New York Terror Plot Spotlights Radical Islam in Prisons
by Imaad Malik
Disclosure of a plot by four ex-convicts — three Americans and a Haitian — to bomb synagogues and attack aircraft in New York City and upstate Newburgh, N.Y., highlights the intersection between social pathologies in the African-American community, radical Islam, and derivatives of the latter, especially in prisons.
The defendants in the case were arrested on Wednesday, May 20. They are James "Abdul Rahman" Cromitie, whose age, somewhere between 44 and 55, is unconfirmed; David "Daoud" Williams, 28; Onta "Hamza" Williams, 32; and 27-year-old Laguerre "Amin" Payen — the original given name of the latter, curiously, means "war." They have been charged with conspiracy to use weapons of mass destruction in the U.S. and to acquire and use Stinger anti-aircraft missiles.
Cromitie, the leader of the group and a resident of Newburgh, claimed to have lived in Afghanistan and to have made contact with the Pakistani jihadist organization Jaish-e-Muhammad (Muhammad's Army), which mainly aims its violence at embattled Kashmir, claimed by Pakistan and India. JEM was designated a terrorist organization by the U.S. government in 2003. But it and its associated organization, Lashkar-e-Taiba (Army of the Righteous), which has been blamed for the Mumbai atrocities late last year, enjoy support among radical Pakistanis in Britain and the U.S.
According to the Associated Press, the men became acquainted with each other and with jihadist ideology while incarcerated. Prison brought the quartet together and the subcultures of prison extremism remained a constant factor in their lives.
As habitual criminals, the four men seem more characteristic of a gang-style phenomenon known as "prison Islam," in which drug users and other offenders adopt Islamic trappings to intimidate other inmates, than of the Nation of Islam or the Wahhabism that has been introduced into many American prisons by extremist chaplains.
But under the tutelage of Cromitie, they appear to have graduated from "prison Islam" to serious jihadist ambitions. The Daily News reports that Cromitie, on his way to a Philadelphia meeting of the Muslim Alliance in North America (MANA), spewed threats to "destroy a synagogue." MANA is led, according to its website, by Siraj Wahhaj, one of the most flamboyant hate mongers in American Islam. The website also claims support for MANA from the supposed "Sufi" and "peace apostle" Hamza Yusuf Hanson and his associate Zaid Shakur, as well as other prominent Islamists, such as Ihsan Bagby and Abdul Hakim Jackson.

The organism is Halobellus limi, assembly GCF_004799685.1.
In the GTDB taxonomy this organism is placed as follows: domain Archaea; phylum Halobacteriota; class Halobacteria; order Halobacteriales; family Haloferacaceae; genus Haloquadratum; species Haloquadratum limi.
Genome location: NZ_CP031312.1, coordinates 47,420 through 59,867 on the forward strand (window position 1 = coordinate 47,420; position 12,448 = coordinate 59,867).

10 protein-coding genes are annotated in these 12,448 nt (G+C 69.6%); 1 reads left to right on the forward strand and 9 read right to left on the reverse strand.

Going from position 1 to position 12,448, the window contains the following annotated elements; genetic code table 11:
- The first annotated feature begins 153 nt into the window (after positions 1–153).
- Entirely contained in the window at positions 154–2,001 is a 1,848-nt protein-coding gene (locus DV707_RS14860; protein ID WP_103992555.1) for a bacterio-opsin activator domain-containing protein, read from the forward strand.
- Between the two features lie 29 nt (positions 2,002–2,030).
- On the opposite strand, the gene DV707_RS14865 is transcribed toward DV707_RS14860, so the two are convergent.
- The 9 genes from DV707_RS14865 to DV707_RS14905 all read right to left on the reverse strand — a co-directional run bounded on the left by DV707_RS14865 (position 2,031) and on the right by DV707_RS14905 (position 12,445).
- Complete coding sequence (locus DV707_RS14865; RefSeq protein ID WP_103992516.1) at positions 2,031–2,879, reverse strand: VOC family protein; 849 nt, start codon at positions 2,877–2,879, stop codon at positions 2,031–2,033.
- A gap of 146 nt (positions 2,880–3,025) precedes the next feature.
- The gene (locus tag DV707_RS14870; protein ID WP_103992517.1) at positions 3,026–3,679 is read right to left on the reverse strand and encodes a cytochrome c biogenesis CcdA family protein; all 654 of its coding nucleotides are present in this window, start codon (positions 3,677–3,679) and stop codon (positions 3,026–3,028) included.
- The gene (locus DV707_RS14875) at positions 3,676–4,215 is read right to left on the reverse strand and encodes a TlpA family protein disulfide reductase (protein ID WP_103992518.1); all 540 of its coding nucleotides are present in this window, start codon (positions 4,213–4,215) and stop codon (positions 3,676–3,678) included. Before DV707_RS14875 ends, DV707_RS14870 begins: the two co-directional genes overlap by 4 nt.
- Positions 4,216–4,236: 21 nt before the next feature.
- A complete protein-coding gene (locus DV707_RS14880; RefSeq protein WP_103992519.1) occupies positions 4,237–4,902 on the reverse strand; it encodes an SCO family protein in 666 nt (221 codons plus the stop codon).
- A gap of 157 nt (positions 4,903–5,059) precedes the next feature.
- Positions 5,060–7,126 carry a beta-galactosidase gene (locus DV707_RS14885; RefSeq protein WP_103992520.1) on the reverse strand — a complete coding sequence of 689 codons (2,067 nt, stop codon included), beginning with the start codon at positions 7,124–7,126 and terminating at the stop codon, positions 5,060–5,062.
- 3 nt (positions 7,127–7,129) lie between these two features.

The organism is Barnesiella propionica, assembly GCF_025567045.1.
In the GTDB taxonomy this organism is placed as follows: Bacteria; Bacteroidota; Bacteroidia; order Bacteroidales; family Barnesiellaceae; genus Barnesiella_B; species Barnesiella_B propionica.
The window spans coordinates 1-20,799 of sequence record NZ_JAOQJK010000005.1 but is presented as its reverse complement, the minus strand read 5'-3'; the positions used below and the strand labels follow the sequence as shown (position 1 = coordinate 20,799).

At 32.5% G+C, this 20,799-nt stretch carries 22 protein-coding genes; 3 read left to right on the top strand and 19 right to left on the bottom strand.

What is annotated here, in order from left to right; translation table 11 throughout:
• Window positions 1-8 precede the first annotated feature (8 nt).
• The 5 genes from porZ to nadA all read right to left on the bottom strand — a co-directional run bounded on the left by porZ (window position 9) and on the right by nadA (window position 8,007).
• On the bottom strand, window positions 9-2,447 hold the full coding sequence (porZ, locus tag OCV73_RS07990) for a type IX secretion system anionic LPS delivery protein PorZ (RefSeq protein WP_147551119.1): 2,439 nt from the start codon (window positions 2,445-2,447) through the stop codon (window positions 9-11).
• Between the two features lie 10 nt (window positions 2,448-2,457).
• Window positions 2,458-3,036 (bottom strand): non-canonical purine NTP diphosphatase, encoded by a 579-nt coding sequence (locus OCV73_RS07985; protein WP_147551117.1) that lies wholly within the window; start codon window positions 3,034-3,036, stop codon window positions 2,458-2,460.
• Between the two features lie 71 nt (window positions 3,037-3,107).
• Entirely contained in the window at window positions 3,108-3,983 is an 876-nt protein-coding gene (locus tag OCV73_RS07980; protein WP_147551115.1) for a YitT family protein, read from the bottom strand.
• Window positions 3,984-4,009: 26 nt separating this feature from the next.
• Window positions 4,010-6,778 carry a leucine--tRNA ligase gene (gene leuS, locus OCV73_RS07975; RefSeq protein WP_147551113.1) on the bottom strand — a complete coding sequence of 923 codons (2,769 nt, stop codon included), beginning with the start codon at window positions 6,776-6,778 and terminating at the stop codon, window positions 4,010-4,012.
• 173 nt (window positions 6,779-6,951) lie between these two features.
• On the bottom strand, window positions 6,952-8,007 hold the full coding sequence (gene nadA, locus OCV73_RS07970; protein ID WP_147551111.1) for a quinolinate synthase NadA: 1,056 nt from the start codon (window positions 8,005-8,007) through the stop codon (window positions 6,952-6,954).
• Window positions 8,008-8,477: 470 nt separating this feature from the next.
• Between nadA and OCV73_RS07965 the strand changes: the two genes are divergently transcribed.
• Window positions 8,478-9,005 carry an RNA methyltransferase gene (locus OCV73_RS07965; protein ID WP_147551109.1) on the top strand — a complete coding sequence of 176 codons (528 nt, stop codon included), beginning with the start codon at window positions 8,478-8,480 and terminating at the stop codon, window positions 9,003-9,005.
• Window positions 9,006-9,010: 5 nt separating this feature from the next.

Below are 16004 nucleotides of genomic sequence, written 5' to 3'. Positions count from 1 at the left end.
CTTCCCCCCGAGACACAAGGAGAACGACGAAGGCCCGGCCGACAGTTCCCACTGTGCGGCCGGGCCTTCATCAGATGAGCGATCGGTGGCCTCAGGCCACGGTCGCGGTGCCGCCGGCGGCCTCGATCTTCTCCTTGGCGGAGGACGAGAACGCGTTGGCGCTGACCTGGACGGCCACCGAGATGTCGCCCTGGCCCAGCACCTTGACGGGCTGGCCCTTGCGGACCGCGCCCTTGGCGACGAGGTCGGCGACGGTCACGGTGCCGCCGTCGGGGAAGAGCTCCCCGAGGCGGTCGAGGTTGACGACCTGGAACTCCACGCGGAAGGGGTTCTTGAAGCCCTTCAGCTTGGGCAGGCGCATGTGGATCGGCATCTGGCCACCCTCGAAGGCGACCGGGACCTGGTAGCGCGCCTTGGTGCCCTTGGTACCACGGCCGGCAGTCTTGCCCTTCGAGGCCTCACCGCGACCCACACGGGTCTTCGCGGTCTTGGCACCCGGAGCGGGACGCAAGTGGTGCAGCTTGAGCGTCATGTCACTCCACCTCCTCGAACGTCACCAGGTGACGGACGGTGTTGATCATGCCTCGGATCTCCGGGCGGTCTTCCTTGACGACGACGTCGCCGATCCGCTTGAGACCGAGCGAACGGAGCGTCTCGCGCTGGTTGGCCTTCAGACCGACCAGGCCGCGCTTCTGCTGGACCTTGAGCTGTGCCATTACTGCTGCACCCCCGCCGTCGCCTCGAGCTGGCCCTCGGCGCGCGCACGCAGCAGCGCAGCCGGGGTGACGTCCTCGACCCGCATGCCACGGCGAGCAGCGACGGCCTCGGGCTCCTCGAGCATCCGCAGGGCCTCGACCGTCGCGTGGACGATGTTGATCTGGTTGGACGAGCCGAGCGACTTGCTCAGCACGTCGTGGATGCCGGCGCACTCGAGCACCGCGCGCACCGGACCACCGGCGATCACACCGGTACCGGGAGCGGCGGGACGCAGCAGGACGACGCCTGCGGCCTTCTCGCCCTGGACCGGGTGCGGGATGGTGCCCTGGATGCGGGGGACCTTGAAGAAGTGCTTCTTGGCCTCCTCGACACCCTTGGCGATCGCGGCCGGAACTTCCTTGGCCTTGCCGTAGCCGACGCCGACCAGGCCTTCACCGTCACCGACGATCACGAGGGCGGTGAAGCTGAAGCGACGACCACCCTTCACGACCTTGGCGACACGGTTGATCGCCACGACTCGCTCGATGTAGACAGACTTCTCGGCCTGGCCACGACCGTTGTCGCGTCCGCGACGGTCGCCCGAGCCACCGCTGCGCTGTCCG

The pattern of prison conversion, followed by release and the pursuit of terrorist intentions, is not new. A similar scheme by a group calling itself Jam'iyyat Ul-Islam Is-Saheeh (Assembly of Authentic Islam) originated at New Folsom Prison in California and was preempted by police action in Los Angeles in 2005. In 2007, the chief actors in the Folsom group, Levar Haley Washington and Kevin James, pleaded guilty to sedition charges. Washington was sentenced last year to 22 years in prison and James, early in 2009, to 16 years. Washington's sentence was augmented by an additional 22 years for his involvement in a gas station robbery. Another participant, Gregory Patterson, was penalized with 151 months incarceration.
Prison Islamization and radicalization remain a major threat around the world, including in Western Europe and Russia, as well as the U.S. Unfortunately, correctional authorities have lagged behind police bodies and prosecutors in dealing with the danger. Moderate Muslims must assist authorities in non-Muslim countries in combating this very real menace, by helping remove radical chaplains and literature from prisons and otherwise taking the fight against extremism into the prison environment.
Imaad Malik is the prison outreach director for the Center for Islamic Pluralism in Washington, D.C.